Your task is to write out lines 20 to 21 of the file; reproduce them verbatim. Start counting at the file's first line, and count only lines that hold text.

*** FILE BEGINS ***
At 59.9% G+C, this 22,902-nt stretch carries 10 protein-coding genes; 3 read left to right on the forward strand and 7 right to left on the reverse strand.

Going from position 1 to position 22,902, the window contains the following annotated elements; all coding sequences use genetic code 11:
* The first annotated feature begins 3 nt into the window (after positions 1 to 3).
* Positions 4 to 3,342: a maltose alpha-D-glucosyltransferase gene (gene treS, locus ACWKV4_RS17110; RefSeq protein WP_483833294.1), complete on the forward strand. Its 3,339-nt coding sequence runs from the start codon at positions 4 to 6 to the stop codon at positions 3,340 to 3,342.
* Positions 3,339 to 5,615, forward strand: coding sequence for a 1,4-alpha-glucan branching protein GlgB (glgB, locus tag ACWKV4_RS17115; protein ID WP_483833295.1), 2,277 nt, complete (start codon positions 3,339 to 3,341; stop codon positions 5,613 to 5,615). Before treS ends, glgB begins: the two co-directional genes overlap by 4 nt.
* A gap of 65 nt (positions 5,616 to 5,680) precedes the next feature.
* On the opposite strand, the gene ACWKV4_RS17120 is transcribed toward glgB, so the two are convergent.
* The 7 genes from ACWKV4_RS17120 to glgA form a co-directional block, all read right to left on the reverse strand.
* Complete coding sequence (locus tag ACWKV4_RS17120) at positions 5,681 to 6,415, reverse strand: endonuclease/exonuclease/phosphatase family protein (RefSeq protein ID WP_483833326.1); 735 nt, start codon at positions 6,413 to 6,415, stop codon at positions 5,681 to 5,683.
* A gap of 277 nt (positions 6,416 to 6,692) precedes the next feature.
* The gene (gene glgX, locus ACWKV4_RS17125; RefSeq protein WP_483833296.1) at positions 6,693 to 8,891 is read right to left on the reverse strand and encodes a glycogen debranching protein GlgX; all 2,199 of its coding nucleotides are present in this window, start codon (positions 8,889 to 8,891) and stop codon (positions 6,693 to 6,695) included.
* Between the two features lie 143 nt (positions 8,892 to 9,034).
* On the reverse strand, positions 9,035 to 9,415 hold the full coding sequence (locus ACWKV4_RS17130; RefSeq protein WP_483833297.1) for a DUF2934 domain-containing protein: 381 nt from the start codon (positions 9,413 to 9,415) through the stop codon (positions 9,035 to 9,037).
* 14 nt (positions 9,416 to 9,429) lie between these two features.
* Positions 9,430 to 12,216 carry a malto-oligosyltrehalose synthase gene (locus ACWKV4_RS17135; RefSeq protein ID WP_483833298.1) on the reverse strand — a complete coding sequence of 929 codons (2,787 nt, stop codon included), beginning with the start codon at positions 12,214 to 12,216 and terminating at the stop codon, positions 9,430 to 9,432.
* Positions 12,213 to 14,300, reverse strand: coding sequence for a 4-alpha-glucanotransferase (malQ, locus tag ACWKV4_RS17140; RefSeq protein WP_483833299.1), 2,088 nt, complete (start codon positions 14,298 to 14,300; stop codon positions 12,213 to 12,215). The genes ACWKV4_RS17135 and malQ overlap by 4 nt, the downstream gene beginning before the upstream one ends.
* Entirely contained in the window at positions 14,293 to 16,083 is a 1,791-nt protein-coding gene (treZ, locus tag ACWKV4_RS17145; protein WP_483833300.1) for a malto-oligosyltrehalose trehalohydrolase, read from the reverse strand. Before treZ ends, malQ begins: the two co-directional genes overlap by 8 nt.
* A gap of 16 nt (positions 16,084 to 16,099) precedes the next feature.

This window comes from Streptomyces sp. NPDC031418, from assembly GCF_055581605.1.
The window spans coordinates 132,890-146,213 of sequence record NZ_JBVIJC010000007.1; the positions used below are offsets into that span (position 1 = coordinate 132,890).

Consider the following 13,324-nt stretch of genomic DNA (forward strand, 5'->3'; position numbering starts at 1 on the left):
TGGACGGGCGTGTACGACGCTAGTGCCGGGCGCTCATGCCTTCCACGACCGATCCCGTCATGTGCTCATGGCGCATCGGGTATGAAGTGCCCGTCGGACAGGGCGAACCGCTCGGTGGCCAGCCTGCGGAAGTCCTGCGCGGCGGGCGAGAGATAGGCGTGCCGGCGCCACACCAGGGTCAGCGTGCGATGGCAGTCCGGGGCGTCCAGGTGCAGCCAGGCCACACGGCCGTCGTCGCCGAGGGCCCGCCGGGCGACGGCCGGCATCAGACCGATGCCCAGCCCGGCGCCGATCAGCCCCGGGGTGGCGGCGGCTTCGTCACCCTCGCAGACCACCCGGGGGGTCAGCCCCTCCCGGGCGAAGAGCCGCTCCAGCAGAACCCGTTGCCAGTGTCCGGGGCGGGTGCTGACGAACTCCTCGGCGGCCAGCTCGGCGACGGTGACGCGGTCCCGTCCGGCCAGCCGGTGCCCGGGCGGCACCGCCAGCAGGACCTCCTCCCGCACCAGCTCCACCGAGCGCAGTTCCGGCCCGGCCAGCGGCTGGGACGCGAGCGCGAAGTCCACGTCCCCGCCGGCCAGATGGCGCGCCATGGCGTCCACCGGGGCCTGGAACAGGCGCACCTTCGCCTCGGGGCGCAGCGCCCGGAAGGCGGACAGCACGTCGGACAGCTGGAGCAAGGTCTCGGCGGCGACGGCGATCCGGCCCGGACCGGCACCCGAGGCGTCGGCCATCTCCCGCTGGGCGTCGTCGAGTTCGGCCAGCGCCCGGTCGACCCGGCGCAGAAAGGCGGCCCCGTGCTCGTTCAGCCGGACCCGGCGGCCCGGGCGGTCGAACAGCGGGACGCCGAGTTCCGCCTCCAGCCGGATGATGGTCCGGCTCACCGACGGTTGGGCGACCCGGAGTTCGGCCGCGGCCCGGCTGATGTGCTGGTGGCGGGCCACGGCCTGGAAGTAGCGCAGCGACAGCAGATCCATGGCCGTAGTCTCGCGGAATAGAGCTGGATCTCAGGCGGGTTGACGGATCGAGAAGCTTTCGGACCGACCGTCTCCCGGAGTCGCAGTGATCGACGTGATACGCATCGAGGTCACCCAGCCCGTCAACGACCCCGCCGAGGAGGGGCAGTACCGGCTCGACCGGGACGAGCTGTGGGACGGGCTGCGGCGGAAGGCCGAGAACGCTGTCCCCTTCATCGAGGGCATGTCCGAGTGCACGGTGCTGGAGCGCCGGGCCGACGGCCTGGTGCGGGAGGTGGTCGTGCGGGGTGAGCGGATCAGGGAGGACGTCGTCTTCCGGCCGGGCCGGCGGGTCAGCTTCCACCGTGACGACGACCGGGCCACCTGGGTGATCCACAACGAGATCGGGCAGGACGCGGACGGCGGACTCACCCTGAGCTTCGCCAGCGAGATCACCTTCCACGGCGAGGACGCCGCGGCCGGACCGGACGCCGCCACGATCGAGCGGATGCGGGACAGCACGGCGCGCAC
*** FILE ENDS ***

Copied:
The window spans coordinates 132,890-146,213 of sequence record NZ_JBVIJC010000007.1; the positions used below are offsets into that span (position 1 = coordinate 132,890).

Consider the following 13,324-nt stretch of genomic DNA (forward strand, 5'->3'; position numbering starts at 1 on the left):